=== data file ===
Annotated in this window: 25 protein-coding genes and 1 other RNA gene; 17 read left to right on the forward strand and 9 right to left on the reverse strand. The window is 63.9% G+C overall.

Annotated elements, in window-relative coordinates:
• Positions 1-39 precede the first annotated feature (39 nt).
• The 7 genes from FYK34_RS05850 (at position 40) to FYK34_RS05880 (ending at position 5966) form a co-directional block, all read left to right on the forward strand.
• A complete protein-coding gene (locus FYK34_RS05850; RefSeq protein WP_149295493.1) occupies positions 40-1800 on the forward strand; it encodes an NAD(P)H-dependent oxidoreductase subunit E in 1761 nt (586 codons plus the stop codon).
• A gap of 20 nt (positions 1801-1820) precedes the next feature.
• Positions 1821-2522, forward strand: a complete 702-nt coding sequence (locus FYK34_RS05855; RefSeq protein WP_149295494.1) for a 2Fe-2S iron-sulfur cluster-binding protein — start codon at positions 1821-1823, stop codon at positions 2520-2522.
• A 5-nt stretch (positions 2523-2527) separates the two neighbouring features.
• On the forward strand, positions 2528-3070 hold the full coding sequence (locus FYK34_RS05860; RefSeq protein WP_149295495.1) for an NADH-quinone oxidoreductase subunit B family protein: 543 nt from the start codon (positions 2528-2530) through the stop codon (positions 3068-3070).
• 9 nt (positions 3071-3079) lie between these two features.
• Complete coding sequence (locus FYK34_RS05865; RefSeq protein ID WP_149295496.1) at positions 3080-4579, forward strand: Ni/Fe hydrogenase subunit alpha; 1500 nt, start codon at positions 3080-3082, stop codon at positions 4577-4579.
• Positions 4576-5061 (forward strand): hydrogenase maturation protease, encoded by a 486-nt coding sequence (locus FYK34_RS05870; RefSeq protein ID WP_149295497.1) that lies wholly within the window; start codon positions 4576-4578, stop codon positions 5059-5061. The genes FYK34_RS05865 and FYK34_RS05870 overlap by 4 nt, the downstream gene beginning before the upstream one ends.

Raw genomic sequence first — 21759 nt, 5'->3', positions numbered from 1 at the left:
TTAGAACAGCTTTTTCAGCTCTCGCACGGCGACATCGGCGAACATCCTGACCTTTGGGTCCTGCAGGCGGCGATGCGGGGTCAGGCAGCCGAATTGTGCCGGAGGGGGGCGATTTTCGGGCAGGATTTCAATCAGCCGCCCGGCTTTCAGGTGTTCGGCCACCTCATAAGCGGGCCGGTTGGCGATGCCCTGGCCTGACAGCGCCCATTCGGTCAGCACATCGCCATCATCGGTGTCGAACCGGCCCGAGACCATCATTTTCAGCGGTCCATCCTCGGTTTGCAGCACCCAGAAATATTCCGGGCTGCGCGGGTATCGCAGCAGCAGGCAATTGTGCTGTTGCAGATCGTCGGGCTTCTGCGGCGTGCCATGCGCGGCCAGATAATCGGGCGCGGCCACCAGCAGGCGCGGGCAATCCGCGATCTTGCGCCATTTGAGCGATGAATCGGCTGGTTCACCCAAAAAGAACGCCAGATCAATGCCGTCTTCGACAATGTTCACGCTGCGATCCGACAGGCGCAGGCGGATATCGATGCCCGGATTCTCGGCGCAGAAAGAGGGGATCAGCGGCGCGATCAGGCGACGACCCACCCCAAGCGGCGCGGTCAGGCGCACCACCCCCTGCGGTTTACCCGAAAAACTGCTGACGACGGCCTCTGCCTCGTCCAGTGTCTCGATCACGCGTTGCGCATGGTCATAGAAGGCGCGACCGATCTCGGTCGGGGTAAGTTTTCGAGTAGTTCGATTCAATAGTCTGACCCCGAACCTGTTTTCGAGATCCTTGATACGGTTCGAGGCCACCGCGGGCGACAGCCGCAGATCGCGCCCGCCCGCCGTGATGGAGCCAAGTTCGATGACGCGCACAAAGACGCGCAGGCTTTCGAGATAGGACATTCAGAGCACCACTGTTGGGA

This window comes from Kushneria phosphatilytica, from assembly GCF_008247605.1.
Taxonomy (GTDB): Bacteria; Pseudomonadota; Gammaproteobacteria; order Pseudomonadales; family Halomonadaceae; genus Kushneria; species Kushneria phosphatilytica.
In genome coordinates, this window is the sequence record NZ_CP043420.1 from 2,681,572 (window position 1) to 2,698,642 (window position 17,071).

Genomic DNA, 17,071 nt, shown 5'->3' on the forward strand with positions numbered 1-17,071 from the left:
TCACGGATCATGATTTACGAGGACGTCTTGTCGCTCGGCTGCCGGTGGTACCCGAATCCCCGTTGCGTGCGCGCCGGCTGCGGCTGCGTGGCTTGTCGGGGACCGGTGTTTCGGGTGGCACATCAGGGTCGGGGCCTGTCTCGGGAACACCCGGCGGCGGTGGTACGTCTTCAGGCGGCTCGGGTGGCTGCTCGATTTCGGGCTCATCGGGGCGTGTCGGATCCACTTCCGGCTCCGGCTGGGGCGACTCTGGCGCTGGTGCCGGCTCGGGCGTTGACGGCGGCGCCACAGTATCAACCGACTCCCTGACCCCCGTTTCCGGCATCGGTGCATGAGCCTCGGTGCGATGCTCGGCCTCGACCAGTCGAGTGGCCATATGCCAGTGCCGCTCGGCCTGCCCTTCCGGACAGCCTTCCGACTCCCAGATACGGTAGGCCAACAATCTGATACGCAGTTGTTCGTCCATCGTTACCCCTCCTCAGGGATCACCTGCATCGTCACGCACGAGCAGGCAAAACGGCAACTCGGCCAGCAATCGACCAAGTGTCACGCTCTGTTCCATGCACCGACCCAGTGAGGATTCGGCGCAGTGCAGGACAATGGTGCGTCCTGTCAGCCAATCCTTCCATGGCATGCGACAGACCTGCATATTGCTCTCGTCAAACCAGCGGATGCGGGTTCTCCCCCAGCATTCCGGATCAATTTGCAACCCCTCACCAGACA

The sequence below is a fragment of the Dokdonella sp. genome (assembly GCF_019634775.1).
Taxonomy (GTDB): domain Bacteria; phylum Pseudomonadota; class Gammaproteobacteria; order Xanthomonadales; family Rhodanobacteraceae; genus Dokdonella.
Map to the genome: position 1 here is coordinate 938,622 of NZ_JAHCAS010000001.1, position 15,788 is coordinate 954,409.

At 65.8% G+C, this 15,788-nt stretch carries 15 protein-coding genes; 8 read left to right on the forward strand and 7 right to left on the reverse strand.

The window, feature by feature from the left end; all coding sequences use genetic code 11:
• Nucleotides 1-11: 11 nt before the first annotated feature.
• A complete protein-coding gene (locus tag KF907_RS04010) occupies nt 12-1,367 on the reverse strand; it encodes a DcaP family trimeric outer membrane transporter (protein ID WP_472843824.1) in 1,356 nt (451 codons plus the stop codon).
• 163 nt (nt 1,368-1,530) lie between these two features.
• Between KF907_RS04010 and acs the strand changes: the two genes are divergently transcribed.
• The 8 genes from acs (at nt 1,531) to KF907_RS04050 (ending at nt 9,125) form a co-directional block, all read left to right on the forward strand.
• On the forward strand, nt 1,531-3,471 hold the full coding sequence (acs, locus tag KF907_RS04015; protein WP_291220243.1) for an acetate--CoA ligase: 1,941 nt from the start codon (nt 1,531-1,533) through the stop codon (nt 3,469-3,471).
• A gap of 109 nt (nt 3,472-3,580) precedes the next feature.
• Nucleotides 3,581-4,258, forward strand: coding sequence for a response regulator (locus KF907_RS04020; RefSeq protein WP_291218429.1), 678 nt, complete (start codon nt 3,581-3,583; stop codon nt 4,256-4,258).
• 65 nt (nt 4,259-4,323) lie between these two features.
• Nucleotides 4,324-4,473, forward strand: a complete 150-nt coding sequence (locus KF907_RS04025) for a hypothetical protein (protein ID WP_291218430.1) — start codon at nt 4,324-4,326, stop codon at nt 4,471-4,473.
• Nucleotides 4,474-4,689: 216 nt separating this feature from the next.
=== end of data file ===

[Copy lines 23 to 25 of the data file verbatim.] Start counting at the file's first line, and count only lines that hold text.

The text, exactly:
At 65.8% G+C, this 15,788-nt stretch carries 15 protein-coding genes; 8 read left to right on the forward strand and 7 right to left on the reverse strand.

The window, feature by feature from the left end; all coding sequences use genetic code 11:
• Nucleotides 1-11: 11 nt before the first annotated feature.